Kemal Kılıçdaroğlu, leader of the Republican People's Party (CHP, Cumhuriyet Halk Partisi), will be the candidate of a six-party coalition that will oppose the current president Recep Tayyip Erdoğan in the presidential elections that are expected to be held on May 14 this year.
The Republican People's Party is a center-left and secular party, founded by Mustafa Kemal Atatürk, the first president of Türkiye and founding father of the country. The Republican People's Party is currently the second largest party in the country and holds 135 seats in the 600-seat local parliament, the Grand National Assembly (TBMM, Türkiye Büyük Millet Meclisi).
Presidential candidate Kemal Kılıçdaroğlu (AP Photo)
The announcement was made on Monday after intense negotiations that lasted several months. The Nation Alliance (the name of the coalition that Kılıçdaroğlu will lead) risked falling apart in the last days, after Meral Akşener, leader of the right-wing and nationalist party IYI (The Good Party) decided to abandon the coalition as a result of the choice of Kılıçdaroğlu as a candidate for the presidency. The coalition then reassembled after Kılıçdaroğlu agreed to nominate Ekrem Imamoglu and Mansur Yavas, popular mayors of Istanbul and Ankara, as vice-presidential candidates.
Imamoglu was seen as the main candidate and a coalition leader but was recently sentenced to two years and seven months in prison for insulting public officials in a speech he gave in 2019 after winning the municipal elections. According to several analysts and local journalists, the sentence was politically motivated.
However, during the speech in which he announced his candidacy, Kılıçdaroğlu said that the vice presidents will be the 5 leaders of the other parties of the coalition. The two mayors, Imamoglu and Yavas, will eventually be appointed as vice presidents with duties assigned directly by Kılıçdaroğlu.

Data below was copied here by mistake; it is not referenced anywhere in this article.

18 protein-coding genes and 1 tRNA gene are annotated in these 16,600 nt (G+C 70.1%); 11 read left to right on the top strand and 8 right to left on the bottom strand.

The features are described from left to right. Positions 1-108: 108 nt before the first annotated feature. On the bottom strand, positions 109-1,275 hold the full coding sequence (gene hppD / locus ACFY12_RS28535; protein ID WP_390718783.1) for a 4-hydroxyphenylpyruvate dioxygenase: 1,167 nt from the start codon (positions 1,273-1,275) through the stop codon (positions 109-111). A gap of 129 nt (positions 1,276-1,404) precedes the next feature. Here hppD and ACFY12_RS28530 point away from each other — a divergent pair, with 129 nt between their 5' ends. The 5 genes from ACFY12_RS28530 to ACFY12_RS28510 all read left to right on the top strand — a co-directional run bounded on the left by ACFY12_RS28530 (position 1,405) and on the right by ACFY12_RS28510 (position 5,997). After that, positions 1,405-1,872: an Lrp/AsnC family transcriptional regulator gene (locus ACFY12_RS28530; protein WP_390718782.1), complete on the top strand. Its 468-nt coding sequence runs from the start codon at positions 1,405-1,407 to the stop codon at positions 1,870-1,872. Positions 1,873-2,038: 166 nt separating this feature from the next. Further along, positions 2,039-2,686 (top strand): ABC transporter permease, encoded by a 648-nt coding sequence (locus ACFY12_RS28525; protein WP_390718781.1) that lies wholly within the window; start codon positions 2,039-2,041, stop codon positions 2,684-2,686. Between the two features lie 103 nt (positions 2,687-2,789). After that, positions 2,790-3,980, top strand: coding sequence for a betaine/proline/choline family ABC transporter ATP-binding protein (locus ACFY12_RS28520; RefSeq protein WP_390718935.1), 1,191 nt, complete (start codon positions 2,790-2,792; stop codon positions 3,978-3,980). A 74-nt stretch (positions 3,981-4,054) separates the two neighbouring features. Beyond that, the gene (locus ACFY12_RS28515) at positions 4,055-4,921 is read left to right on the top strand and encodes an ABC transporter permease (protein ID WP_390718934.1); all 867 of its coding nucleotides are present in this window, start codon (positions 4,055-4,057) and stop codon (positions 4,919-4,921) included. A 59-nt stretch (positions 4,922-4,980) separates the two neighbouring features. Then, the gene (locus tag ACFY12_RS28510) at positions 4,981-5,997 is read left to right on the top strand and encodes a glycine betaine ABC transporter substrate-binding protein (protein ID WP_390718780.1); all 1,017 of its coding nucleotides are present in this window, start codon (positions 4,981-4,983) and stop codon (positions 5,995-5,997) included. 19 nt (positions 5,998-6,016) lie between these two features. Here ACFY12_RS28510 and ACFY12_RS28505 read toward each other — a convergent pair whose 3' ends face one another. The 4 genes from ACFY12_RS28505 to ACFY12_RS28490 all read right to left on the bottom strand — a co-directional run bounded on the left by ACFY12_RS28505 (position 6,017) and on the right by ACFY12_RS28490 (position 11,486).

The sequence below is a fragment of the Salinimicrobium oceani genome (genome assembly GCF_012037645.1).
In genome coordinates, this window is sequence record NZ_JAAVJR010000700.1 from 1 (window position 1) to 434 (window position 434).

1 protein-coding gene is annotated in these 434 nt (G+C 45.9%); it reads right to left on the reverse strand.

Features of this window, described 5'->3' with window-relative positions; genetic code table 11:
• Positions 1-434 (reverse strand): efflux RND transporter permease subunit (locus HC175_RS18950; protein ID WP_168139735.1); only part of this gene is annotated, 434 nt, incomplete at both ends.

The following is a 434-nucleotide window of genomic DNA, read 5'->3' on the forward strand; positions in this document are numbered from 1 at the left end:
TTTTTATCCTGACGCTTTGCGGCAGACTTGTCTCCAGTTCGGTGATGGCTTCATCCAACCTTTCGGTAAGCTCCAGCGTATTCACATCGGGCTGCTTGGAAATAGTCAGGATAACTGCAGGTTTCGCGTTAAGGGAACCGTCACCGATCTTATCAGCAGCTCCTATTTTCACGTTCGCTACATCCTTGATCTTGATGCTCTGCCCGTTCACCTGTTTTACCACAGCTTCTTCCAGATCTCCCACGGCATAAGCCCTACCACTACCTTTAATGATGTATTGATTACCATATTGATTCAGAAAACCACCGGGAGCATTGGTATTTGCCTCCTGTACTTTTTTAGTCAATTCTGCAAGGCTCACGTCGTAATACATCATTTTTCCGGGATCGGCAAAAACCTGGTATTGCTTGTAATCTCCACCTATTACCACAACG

The coalition that will challenge incumbent President Erdoğan consists of six parties spanning the entire political spectrum, from left to right. The parties are the Republican People's Party, the Good Party, the Democrat Party (DP, Demokrat Parti), the Felicity Party (SP, Saadet Partisi), the Democracy and Progress Party (DEVA, Demokrasi ve Atılım Partisi) and the Future Party (GP, Gelecek Partisi).
Turkish President Recep Tayyip Erdoğan (AFP/LaPresse)
According to poll aggregator Europe Elects, the outcome of the May 14 presidential elections is not a given. The Nation Alliance currently has a slight lead over President Erdogan's Justice and Development Party (AKP, Adalet ve Kalkınma Partisi). Support for Erdogan has been waning for some time, particularly due to his handling of the earthquake that hit Türkiye on February 6 and which killed at least 46,000 people in the country.
Türkiye is also experiencing an economic crisis with few precedents. Inflation was 55.18% in February, albeit down from the peak of 85.51% recorded in October, the highest figure in 24 years. The increase in inflation in Türkiye is mainly caused by Erdogan’s monetary policies, according to analysts. Erdogan decided to forcefully keep interest rates low in an attempt to accelerate economic growth.
Annual inflation in Turkey (Reuters graph)
Despite the high figures of inflation, the Turkish economy has so far proved resilient. According to The Economist, however, behind an experiment that could appear rational, there are three extremely relevant factors: “a shortening of horizons; pressures on day-to-day decision-making; and an arbitrary redistribution of wealth, which heaps the burden of inflation on those least able to bear it.”
In the 12-point coalition agreement, the Nation Alliance promised to keep inflation under control, bringing it below 10% within two years; to stabilize the local currency, the Turkish Lira, which lost 80% of its value in 5 years; and to restore the independence of the Central Bank (Erdogan sacked 3 central bankers between 2019 and 2021).
The most important point of the coalition agreement concerns the promise to return to a parliamentary system “as quickly as possible,” after the presidential turnaround occurred in 2018. Moreover, the Nation Alliance has promised to restore the role of the Prime Minister, abolished via a referendum in 2017.
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